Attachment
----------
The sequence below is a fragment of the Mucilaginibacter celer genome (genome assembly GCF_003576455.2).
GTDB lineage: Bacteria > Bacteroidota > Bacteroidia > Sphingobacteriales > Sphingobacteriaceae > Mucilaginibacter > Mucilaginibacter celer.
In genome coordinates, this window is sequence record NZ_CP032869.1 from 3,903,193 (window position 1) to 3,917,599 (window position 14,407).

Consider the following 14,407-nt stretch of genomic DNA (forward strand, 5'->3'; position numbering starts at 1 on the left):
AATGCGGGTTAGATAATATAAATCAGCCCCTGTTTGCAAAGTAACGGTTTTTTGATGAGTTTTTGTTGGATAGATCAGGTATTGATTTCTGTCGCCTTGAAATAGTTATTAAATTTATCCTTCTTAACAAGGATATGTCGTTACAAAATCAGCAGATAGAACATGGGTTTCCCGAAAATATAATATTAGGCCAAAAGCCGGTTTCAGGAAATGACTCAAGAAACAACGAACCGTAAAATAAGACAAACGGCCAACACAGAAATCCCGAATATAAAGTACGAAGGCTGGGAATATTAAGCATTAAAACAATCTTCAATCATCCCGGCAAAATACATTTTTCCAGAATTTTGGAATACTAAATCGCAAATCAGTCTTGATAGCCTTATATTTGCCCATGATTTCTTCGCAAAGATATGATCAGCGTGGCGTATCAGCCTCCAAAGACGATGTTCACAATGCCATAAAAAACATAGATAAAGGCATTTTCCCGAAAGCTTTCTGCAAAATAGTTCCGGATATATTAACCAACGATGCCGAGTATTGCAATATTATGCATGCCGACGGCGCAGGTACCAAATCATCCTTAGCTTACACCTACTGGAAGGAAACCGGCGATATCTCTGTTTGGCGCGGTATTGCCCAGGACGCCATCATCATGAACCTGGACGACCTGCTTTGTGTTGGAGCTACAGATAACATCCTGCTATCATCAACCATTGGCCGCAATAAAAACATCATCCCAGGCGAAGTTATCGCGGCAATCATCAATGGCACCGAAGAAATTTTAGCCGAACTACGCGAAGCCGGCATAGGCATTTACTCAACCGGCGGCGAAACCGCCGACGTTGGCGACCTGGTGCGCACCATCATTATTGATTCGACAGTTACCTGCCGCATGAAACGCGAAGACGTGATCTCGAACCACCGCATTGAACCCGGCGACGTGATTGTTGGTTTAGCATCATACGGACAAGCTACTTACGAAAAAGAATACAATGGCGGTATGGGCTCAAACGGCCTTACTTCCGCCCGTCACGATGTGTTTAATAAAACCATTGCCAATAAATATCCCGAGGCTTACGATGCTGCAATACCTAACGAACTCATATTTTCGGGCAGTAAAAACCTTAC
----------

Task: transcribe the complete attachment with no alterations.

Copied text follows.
The sequence below is a fragment of the Mucilaginibacter celer genome (genome assembly GCF_003576455.2).
GTDB lineage: Bacteria > Bacteroidota > Bacteroidia > Sphingobacteriales > Sphingobacteriaceae > Mucilaginibacter > Mucilaginibacter celer.
In genome coordinates, this window is sequence record NZ_CP032869.1 from 3,903,193 (window position 1) to 3,917,599 (window position 14,407).

Consider the following 14,407-nt stretch of genomic DNA (forward strand, 5'->3'; position numbering starts at 1 on the left):
AATGCGGGTTAGATAATATAAATCAGCCCCTGTTTGCAAAGTAACGGTTTTTTGATGAGTTTTTGTTGGATAGATCAGGTATTGATTTCTGTCGCCTTGAAATAGTTATTAAATTTATCCTTCTTAACAAGGATATGTCGTTACAAAATCAGCAGATAGAACATGGGTTTCCCGAAAATATAATATTAGGCCAAAAGCCGGTTTCAGGAAATGACTCAAGAAACAACGAACCGTAAAATAAGACAAACGGCCAACACAGAAATCCCGAATATAAAGTACGAAGGCTGGGAATATTAAGCATTAAAACAATCTTCAATCATCCCGGCAAAATACATTTTTCCAGAATTTTGGAATACTAAATCGCAAATCAGTCTTGATAGCCTTATATTTGCCCATGATTTCTTCGCAAAGATATGATCAGCGTGGCGTATCAGCCTCCAAAGACGATGTTCACAATGCCATAAAAAACATAGATAAAGGCATTTTCCCGAAAGCTTTCTGCAAAATAGTTCCGGATATATTAACCAACGATGCCGAGTATTGCAATATTATGCATGCCGACGGCGCAGGTACCAAATCATCCTTAGCTTACACCTACTGGAAGGAAACCGGCGATATCTCTGTTTGGCGCGGTATTGCCCAGGACGCCATCATCATGAACCTGGACGACCTGCTTTGTGTTGGAGCTACAGATAACATCCTGCTATCATCAACCATTGGCCGCAATAAAAACATCATCCCAGGCGAAGTTATCGCGGCAATCATCAATGGCACCGAAGAAATTTTAGCCGAACTACGCGAAGCCGGCATAGGCATTTACTCAACCGGCGGCGAAACCGCCGACGTTGGCGACCTGGTGCGCACCATCATTATTGATTCGACAGTTACCTGCCGCATGAAACGCGAAGACGTGATCTCGAACCACCGCATTGAACCCGGCGACGTGATTGTTGGTTTAGCATCATACGGACAAGCTACTTACGAAAAAGAATACAATGGCGGTATGGGCTCAAACGGCCTTACTTCCGCCCGTCACGATGTGTTTAATAAAACCATTGCCAATAAATATCCCGAGGCTTACGATGCTGCAATACCTAACGAACTCATATTTTCGGGCAGTAAAAACCTTAC